It takes some coolness to produce fairly substantial alterations in a work like Finnegans Wakewithout offering a shred of evidence or justification; but coolness is not something these editors – Danis Rose, an independent Dublin-based scholar, and John O’Hanlon, whose main expertise is in IT systems – have ever lacked. In the prefatory booklet that accompanies this volume – and here one must acknowledge what a beautifully produced artefact this book is – the editors state that “the full analysis [of Wake'stextual situation] will be made available to scholars and to the interested public in the form of an electronic hypertext as soon as circumstances permit”.

This is as much as we get by way of an explanation for the 9,000 textual changes made in this book. One turns with hope to the other pieces in the prefatory booklet, by Seamus Deane and textual scholars Hans Walter Gabler and David Greetham, for further enlightenment, but it soon emerges that none of these worthies has seen the databank either, so we are left no wiser.

Ironically, more information is available for free – on the internet – about the edition’s principles and procedures than is offered to those who choose to pay at least €300 for the privilege of possessing this volume.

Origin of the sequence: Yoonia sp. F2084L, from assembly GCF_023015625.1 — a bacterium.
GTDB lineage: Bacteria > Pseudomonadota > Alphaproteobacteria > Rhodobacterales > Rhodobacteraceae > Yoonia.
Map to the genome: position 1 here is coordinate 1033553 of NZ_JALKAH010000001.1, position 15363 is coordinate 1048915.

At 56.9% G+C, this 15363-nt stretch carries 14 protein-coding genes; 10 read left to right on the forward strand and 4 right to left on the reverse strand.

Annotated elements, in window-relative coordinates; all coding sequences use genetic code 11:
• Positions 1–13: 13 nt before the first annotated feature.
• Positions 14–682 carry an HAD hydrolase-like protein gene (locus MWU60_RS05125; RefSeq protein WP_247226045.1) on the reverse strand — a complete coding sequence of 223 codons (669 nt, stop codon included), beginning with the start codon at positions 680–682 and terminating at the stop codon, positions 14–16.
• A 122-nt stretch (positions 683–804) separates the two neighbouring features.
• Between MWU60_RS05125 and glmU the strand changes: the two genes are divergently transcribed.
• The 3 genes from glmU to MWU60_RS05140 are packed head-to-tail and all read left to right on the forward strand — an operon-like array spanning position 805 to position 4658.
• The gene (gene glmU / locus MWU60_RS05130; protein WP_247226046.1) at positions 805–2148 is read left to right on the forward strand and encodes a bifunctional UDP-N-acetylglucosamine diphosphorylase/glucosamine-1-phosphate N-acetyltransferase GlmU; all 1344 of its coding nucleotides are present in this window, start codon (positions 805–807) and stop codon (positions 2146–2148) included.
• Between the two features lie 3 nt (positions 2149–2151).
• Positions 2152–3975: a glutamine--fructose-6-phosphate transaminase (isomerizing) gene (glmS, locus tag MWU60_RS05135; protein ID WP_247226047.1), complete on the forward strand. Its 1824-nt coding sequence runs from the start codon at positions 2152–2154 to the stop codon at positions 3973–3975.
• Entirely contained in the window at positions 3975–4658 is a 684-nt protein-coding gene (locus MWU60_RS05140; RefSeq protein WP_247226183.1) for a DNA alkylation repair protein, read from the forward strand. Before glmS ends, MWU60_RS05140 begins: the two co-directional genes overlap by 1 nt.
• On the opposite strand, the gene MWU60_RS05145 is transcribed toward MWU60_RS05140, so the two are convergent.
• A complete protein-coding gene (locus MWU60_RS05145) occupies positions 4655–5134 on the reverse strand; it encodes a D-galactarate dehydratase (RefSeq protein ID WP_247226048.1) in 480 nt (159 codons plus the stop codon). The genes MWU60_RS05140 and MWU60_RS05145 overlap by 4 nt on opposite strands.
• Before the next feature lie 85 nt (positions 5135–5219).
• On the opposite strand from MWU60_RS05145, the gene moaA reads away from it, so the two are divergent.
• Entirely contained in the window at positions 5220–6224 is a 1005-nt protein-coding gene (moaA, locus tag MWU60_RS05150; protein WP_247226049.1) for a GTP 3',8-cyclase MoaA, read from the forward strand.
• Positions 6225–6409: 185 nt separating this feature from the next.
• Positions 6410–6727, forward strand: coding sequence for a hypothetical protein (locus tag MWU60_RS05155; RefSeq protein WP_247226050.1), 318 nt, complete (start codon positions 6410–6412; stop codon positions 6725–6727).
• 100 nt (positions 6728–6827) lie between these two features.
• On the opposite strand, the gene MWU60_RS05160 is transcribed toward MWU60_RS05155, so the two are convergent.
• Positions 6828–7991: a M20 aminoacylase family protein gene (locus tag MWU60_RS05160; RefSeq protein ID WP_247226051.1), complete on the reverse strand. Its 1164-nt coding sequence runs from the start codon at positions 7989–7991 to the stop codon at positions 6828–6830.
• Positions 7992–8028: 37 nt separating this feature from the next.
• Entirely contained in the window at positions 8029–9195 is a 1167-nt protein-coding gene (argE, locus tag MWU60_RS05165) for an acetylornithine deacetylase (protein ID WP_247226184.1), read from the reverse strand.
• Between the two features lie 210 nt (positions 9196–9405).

If one cares to glance at houyhnhnmpress.com/finnegans-wake-prospectus, one will find a couple of sample pages of the electronic hypertext which we are promised. These are sufficiently cabbalistic, certainly, for any purpose, and are testimony to the editors’ diligence and devotion (not that I ever doubted either), but in the absence of an explanation for the hermetic codes employed one is not greatly enlightened.

To evaluate the work’s innovations, therefore, one has to perform the critical equivalent of flying blind, or making bricks without straw: trying to infer Rose’s motives for the changes made from the textual evidence itself. This is a case of going in quest of Rose, as if the quest for Joyce were not hard enough.

To take then the changes that have been most widely publicised, those in the first paragraph, where “Howth Castle and Environs” becomes “Howth Castle Environs”, and where “commodius” becomes “commodious”: one can say of the first that Joyce did indeed write “” many times and in many drafts, right up to the transitionproofs, and of the second that when Joyce introduced this word into the first paragraph, at a very late stage, he did indeed very clearly write “commodious”. So an arguable case can be made for their adoption.